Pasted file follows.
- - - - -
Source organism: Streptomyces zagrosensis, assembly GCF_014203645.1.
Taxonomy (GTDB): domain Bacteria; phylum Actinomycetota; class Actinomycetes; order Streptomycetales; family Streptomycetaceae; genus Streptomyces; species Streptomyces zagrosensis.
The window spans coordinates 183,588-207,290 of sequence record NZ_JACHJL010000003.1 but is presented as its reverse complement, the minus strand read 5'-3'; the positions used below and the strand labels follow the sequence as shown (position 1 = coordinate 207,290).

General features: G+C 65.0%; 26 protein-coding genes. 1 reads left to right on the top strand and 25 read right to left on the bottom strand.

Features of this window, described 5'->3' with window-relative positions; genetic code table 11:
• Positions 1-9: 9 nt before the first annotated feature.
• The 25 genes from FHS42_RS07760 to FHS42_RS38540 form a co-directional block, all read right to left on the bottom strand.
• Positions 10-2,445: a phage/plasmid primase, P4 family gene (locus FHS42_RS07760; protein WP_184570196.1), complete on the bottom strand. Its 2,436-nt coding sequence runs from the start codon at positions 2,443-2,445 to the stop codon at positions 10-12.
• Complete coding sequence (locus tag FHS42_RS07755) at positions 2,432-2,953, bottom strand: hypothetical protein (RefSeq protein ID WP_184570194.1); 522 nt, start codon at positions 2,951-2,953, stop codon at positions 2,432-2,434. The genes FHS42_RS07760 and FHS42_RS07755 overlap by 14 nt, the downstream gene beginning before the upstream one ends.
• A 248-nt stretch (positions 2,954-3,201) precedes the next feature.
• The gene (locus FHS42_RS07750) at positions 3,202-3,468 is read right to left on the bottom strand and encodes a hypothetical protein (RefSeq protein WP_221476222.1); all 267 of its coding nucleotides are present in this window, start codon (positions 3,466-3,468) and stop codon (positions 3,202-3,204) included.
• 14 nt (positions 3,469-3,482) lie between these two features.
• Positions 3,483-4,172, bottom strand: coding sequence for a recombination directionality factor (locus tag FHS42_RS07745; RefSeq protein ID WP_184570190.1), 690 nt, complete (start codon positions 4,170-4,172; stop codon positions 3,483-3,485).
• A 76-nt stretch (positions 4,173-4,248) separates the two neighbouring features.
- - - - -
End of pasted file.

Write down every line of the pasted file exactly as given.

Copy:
Source organism: Streptomyces zagrosensis, assembly GCF_014203645.1.
Taxonomy (GTDB): domain Bacteria; phylum Actinomycetota; class Actinomycetes; order Streptomycetales; family Streptomycetaceae; genus Streptomyces; species Streptomyces zagrosensis.
The window spans coordinates 183,588-207,290 of sequence record NZ_JACHJL010000003.1 but is presented as its reverse complement, the minus strand read 5'-3'; the positions used below and the strand labels follow the sequence as shown (position 1 = coordinate 207,290).

General features: G+C 65.0%; 26 protein-coding genes. 1 reads left to right on the top strand and 25 read right to left on the bottom strand.

Features of this window, described 5'->3' with window-relative positions; genetic code table 11:
• Positions 1-9: 9 nt before the first annotated feature.
• The 25 genes from FHS42_RS07760 to FHS42_RS38540 form a co-directional block, all read right to left on the bottom strand.
• Positions 10-2,445: a phage/plasmid primase, P4 family gene (locus FHS42_RS07760; protein WP_184570196.1), complete on the bottom strand. Its 2,436-nt coding sequence runs from the start codon at positions 2,443-2,445 to the stop codon at positions 10-12.
• Complete coding sequence (locus tag FHS42_RS07755) at positions 2,432-2,953, bottom strand: hypothetical protein (RefSeq protein ID WP_184570194.1); 522 nt, start codon at positions 2,951-2,953, stop codon at positions 2,432-2,434. The genes FHS42_RS07760 and FHS42_RS07755 overlap by 14 nt, the downstream gene beginning before the upstream one ends.
• A 248-nt stretch (positions 2,954-3,201) precedes the next feature.
• The gene (locus FHS42_RS07750) at positions 3,202-3,468 is read right to left on the bottom strand and encodes a hypothetical protein (RefSeq protein WP_221476222.1); all 267 of its coding nucleotides are present in this window, start codon (positions 3,466-3,468) and stop codon (positions 3,202-3,204) included.
• 14 nt (positions 3,469-3,482) lie between these two features.
• Positions 3,483-4,172, bottom strand: coding sequence for a recombination directionality factor (locus tag FHS42_RS07745; RefSeq protein ID WP_184570190.1), 690 nt, complete (start codon positions 4,170-4,172; stop codon positions 3,483-3,485).
• A 76-nt stretch (positions 4,173-4,248) separates the two neighbouring features.